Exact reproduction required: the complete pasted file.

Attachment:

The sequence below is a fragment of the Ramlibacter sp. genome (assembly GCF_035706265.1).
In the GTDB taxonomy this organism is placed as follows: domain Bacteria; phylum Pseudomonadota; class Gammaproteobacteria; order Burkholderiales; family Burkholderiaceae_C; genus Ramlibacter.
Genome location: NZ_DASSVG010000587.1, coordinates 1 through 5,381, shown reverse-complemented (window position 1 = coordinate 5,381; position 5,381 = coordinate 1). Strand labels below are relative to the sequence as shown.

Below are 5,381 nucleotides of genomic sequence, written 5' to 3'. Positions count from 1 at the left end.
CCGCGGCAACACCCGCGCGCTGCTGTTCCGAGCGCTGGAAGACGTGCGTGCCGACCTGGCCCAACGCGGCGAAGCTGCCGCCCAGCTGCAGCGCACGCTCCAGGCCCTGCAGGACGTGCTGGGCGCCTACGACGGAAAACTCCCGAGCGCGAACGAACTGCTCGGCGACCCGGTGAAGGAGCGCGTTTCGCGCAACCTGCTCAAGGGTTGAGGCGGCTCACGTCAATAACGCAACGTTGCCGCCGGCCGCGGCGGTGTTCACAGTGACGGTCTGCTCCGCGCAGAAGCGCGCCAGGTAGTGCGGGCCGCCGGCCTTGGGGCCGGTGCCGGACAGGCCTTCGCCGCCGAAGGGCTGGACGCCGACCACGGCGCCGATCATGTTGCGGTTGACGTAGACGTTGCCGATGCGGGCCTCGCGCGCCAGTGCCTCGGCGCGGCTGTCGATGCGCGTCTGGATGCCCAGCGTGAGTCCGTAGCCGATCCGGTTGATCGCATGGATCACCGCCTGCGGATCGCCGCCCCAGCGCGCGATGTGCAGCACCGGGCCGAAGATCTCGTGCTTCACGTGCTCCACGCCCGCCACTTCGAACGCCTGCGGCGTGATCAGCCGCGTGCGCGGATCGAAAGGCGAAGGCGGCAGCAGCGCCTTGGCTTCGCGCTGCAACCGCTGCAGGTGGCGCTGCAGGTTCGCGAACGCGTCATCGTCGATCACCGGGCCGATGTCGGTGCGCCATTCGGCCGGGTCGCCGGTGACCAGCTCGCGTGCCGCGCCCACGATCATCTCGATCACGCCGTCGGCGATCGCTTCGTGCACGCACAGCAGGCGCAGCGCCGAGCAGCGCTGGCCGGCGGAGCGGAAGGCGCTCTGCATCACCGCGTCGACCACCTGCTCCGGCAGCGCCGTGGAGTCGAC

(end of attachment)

The sequence below is a fragment of the Ramlibacter sp. genome (assembly GCF_035706265.1).
In the GTDB taxonomy this organism is placed as follows: domain Bacteria; phylum Pseudomonadota; class Gammaproteobacteria; order Burkholderiales; family Burkholderiaceae_C; genus Ramlibacter.
Genome location: NZ_DASSVG010000587.1, coordinates 1 through 5,381, shown reverse-complemented (window position 1 = coordinate 5,381; position 5,381 = coordinate 1). Strand labels below are relative to the sequence as shown.

Below are 5,381 nucleotides of genomic sequence, written 5' to 3'. Positions count from 1 at the left end.
CCGCGGCAACACCCGCGCGCTGCTGTTCCGAGCGCTGGAAGACGTGCGTGCCGACCTGGCCCAACGCGGCGAAGCTGCCGCCCAGCTGCAGCGCACGCTCCAGGCCCTGCAGGACGTGCTGGGCGCCTACGACGGAAAACTCCCGAGCGCGAACGAACTGCTCGGCGACCCGGTGAAGGAGCGCGTTTCGCGCAACCTGCTCAAGGGTTGAGGCGGCTCACGTCAATAACGCAACGTTGCCGCCGGCCGCGGCGGTGTTCACAGTGACGGTCTGCTCCGCGCAGAAGCGCGCCAGGTAGTGCGGGCCGCCGGCCTTGGGGCCGGTGCCGGACAGGCCTTCGCCGCCGAAGGGCTGGACGCCGACCACGGCGCCGATCATGTTGCGGTTGACGTAGACGTTGCCGATGCGGGCCTCGCGCGCCAGTGCCTCGGCGCGGCTGTCGATGCGCGTCTGGATGCCCAGCGTGAGTCCGTAGCCGATCCGGTTGATCGCATGGATCACCGCCTGCGGATCGCCGCCCCAGCGCGCGATGTGCAGCACCGGGCCGAAGATCTCGTGCTTCACGTGCTCCACGCCCGCCACTTCGAACGCCTGCGGCGTGATCAGCCGCGTGCGCGGATCGAAAGGCGAAGGCGGCAGCAGCGCCTTGGCTTCGCGCTGCAACCGCTGCAGGTGGCGCTGCAGGTTCGCGAACGCGTCATCGTCGATCACCGGGCCGATGTCGGTGCGCCATTCGGCCGGGTCGCCGGTGACCAGCTCGCGTGCCGCGCCCACGATCATCTCGATCACGCCGTCGGCGATCGCTTCGTGCACGCACAGCAGGCGCAGCGCCGAGCAGCGCTGGCCGGCGGAGCGGAAGGCGCTCTGCATCACCGCGTCGACCACCTGCTCCGGCAGCGCCGTGGAGTCGAC